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|All Health and Nutrition Bites|
Fried Foods and Gestational Diabetes
Recently researchers in Sweden compared the effects on appetite and satiety of eating rye porridge for breakfast or a similar number of calories of whole wheat bread (Physiol Behav 2012 Feb 1;105(3):877-84). Why rye porridge? When rye grains are processed into whole grain rye flakes for porridge the grains retain some of their original structure, leaving the resulting porridge very high in fiber. They chose porridge because it has a low energy density compared to the volume of the food.
Feel Fuller While Dieting
We know that breakfast can help you lose weight and that those who skip breakfast tend to have a higher Body Mass Index than those who do eat breakfast. If you eat breakfast, you're also less like to snack during the rest of the day and are less likely to have heart failure. Previous research has looked at eating higher fiber meals in the morning, such as high fiber cereals or whole grain breads or muffins.
Breakfast: Correlation is Not Causality
I've been saying for years that breakfast is the most important meal of the day. Here at Dr. Gourmet we've reported on research with a variety of results, including....
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Late last year I reported on a small study that suggested that when eating breakfast - regardless of the content of the breakfast - study subjects consumed about the same number of calories each day and made about the same food choices at the next meal in the day (lunch). I noted at the time that this was contrary to what we'd previously believed about breakfast consumption and that the majority of evidence was still pro-breakfast-consumption.
Today's research also contradicts previous research, but with significantly more weight - pun fully intended (BMJ 2019;364:142 doi:10.1136/bmj.142).
Researchers in Australia scoured the literature for randomized controlled trials that looked at the effect of eating breakfast on either overall body weight, the number of calories consumed that day, or both. They identified 13 trials that met their minimum quality criteria; 7 looked at the effects of eating breakfast on change in body weight, and 10 looked at the effects of eating breakfast on the number of calories consumed overall.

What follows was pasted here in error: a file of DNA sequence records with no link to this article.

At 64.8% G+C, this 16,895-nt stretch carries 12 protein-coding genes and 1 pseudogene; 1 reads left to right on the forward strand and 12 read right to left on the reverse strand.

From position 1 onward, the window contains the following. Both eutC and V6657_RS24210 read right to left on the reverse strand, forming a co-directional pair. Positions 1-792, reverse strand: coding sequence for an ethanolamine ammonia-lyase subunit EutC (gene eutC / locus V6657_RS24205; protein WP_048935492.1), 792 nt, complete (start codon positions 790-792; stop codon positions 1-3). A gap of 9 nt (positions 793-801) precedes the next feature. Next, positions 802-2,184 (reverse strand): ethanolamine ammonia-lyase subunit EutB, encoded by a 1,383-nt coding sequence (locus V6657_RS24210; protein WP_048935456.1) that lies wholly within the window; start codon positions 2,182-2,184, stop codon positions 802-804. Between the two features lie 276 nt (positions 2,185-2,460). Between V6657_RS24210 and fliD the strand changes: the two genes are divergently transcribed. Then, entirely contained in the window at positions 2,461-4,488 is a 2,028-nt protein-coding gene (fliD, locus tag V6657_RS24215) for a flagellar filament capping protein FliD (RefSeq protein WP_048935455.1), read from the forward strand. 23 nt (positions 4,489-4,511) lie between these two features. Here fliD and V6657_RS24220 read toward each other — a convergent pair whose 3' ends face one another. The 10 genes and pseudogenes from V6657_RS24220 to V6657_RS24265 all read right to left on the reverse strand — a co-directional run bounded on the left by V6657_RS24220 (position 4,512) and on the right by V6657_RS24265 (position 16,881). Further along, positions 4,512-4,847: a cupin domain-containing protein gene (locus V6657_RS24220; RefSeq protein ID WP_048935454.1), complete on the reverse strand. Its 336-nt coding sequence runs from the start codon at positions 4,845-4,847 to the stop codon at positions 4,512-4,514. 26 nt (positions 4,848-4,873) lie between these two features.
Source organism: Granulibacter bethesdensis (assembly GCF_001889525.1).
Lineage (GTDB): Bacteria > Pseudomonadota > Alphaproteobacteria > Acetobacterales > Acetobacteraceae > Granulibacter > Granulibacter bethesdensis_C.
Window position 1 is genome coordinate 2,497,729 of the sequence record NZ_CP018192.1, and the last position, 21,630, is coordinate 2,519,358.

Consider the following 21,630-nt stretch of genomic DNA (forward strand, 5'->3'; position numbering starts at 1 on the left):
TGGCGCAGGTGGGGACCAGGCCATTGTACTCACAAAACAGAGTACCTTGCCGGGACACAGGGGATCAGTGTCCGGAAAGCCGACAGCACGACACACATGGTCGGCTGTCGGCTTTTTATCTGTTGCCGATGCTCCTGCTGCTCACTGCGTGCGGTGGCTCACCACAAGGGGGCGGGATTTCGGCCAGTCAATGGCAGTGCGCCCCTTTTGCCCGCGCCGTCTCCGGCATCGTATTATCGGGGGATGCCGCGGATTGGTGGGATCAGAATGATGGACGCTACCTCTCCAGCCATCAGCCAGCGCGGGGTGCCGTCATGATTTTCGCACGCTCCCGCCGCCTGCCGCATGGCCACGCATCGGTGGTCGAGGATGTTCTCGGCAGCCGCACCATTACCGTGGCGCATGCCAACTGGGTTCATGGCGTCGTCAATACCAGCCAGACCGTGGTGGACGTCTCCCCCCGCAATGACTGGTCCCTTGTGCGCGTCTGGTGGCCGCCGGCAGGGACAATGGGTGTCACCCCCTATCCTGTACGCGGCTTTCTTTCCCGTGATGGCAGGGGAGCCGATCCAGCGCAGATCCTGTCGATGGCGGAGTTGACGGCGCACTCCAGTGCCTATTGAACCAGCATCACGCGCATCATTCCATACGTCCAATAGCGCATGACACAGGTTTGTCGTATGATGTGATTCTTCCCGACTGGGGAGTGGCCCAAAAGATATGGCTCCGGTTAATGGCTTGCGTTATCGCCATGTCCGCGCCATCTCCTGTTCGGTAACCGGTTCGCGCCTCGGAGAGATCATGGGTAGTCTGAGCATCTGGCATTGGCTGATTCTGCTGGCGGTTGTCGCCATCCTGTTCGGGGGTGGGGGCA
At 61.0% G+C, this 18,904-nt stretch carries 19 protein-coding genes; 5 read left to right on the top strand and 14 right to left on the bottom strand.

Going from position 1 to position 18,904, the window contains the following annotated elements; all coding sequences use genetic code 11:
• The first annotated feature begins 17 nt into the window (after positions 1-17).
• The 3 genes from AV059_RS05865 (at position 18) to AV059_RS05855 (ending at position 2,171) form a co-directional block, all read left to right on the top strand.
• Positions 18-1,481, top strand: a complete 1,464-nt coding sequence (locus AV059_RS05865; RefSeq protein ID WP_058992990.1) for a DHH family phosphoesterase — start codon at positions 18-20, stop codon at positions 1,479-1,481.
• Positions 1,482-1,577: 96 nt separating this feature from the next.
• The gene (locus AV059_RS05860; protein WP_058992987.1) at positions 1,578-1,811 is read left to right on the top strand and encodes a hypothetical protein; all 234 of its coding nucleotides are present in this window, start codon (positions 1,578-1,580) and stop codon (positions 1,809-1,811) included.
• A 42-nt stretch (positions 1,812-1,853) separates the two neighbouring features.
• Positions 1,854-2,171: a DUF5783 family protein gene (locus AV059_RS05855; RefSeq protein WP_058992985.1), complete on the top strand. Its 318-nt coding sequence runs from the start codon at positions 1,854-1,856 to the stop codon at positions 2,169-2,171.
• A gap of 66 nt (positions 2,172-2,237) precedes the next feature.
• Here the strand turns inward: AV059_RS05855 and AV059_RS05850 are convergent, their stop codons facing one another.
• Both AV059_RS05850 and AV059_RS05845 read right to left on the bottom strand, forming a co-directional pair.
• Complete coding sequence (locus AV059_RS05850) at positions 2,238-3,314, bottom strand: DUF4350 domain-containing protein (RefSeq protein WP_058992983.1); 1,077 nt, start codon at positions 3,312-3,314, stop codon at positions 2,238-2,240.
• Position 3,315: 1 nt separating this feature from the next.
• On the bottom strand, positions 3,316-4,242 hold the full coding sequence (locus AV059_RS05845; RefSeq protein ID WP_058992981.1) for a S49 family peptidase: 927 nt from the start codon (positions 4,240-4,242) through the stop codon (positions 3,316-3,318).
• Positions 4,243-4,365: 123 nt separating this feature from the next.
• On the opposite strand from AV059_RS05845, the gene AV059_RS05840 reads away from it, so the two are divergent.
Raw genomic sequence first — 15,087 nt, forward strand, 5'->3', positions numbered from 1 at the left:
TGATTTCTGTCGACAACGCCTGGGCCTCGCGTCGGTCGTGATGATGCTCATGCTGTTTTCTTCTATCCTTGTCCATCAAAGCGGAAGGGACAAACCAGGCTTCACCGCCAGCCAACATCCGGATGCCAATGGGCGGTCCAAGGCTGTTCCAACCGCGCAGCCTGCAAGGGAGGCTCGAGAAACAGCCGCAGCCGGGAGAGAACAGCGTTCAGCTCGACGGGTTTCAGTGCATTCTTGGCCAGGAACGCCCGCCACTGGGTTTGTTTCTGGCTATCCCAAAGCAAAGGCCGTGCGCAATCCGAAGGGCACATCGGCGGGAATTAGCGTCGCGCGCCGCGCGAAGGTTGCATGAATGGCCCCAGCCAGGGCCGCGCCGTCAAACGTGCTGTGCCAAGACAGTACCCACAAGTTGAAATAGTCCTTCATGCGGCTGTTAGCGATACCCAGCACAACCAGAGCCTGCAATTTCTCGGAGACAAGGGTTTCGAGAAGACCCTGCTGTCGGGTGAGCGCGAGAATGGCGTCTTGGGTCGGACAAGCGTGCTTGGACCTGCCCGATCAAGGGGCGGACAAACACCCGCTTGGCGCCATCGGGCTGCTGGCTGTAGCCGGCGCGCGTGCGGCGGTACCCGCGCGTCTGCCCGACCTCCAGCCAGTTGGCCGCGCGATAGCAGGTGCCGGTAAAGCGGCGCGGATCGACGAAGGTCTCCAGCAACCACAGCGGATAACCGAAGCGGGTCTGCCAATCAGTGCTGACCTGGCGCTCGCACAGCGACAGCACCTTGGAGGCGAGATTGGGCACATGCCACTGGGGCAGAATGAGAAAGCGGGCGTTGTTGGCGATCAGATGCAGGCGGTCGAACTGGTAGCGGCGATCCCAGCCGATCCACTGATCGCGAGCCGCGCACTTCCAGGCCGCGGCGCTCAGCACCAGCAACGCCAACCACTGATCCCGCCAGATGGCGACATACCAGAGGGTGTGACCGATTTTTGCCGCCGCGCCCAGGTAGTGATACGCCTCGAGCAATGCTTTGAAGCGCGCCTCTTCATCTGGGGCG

Overall, these 13 studies tended to be small, with the number of participants ranging from just 10 people (all men) to 204 people (83% women). In total the number of participants included in the authors' meta-analysis (pooling of the results of all of the research) included 520 people.
The average follow-up time for these studies was just two weeks, and the authors note that those participants who were assigned to eat breakfast tended to consume about 250 calories more each day than those participants who were assigned to skip breakfast. That said, the authors note that these results were not consistent across the 10 trials that assessed total number of calories consumed, and caution that this is a finding to be interpreted with caution.
Similarly, although in the studied trials those who skipped breakfast tended to have greater reduction in their body weight than those who did not skip breakfast, again the authors suggest interpreting these results with a grain of salt: again the findings were not consistent across the 7 trials.
Further, none of the studies could blind the participants to which group (eating breakfast vs. not eating breakfast) they belonged to, which could have had an effect on the outcomes.
The authors conclude that there is little good evidence to suggest that eating breakfast will help in weight loss. This isn't, in fact, news: way back in 2012 I concluded that while there may be no causal relationship between breakfast eating and weight loss alone, there was good reason to believe that eating a breakfast with good-quality protein and higher fiber was not just a marker of an overall more healthy diet, but also would help you feel fuller throughout the morning, likely leading you to eat less at lunch and snack less overall.
If breakfast just isn't your thing and you're eating appropriate portions and quality calories through the reest of the day, that's fine, but for many people starting the day with a small but good-quality breakfast does help to start the day on the right foot. Here are some recommendations for a good breakfast.
First posted: February 6, 2018